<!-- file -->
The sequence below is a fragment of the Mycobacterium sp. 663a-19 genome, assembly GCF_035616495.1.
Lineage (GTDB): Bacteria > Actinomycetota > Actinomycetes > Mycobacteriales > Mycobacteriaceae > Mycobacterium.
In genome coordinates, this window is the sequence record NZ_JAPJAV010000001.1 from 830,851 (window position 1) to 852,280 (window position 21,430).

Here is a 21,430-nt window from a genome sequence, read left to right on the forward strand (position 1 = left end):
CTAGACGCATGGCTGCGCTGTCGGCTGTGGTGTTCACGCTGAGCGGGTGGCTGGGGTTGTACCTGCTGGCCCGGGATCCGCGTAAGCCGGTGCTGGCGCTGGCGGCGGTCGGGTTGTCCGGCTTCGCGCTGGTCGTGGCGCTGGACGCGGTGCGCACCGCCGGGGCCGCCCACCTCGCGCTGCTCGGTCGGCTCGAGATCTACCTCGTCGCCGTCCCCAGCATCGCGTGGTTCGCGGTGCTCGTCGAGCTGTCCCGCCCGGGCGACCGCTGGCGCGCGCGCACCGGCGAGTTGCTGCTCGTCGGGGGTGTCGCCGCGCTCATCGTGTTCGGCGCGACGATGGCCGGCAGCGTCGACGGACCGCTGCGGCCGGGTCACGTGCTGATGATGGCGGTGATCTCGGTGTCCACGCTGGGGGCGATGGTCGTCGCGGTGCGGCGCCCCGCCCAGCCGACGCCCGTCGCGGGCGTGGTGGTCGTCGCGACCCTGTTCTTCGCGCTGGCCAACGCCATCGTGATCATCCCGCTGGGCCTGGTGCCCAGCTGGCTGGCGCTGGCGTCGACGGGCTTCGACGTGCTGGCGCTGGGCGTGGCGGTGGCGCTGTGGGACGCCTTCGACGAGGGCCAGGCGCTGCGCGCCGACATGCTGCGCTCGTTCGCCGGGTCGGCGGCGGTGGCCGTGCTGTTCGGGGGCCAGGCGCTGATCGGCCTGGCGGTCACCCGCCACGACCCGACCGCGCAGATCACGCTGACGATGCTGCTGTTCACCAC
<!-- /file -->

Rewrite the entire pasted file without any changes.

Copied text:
The sequence below is a fragment of the Mycobacterium sp. 663a-19 genome, assembly GCF_035616495.1.
Lineage (GTDB): Bacteria > Actinomycetota > Actinomycetes > Mycobacteriales > Mycobacteriaceae > Mycobacterium.
In genome coordinates, this window is the sequence record NZ_JAPJAV010000001.1 from 830,851 (window position 1) to 852,280 (window position 21,430).

Here is a 21,430-nt window from a genome sequence, read left to right on the forward strand (position 1 = left end):
CTAGACGCATGGCTGCGCTGTCGGCTGTGGTGTTCACGCTGAGCGGGTGGCTGGGGTTGTACCTGCTGGCCCGGGATCCGCGTAAGCCGGTGCTGGCGCTGGCGGCGGTCGGGTTGTCCGGCTTCGCGCTGGTCGTGGCGCTGGACGCGGTGCGCACCGCCGGGGCCGCCCACCTCGCGCTGCTCGGTCGGCTCGAGATCTACCTCGTCGCCGTCCCCAGCATCGCGTGGTTCGCGGTGCTCGTCGAGCTGTCCCGCCCGGGCGACCGCTGGCGCGCGCGCACCGGCGAGTTGCTGCTCGTCGGGGGTGTCGCCGCGCTCATCGTGTTCGGCGCGACGATGGCCGGCAGCGTCGACGGACCGCTGCGGCCGGGTCACGTGCTGATGATGGCGGTGATCTCGGTGTCCACGCTGGGGGCGATGGTCGTCGCGGTGCGGCGCCCCGCCCAGCCGACGCCCGTCGCGGGCGTGGTGGTCGTCGCGACCCTGTTCTTCGCGCTGGCCAACGCCATCGTGATCATCCCGCTGGGCCTGGTGCCCAGCTGGCTGGCGCTGGCGTCGACGGGCTTCGACGTGCTGGCGCTGGGCGTGGCGGTGGCGCTGTGGGACGCCTTCGACGAGGGCCAGGCGCTGCGCGCCGACATGCTGCGCTCGTTCGCCGGGTCGGCGGCGGTGGCCGTGCTGTTCGGGGGCCAGGCGCTGATCGGCCTGGCGGTCACCCGCCACGACCCGACCGCGCAGATCACGCTGACGATGCTGCTGTTCACCAC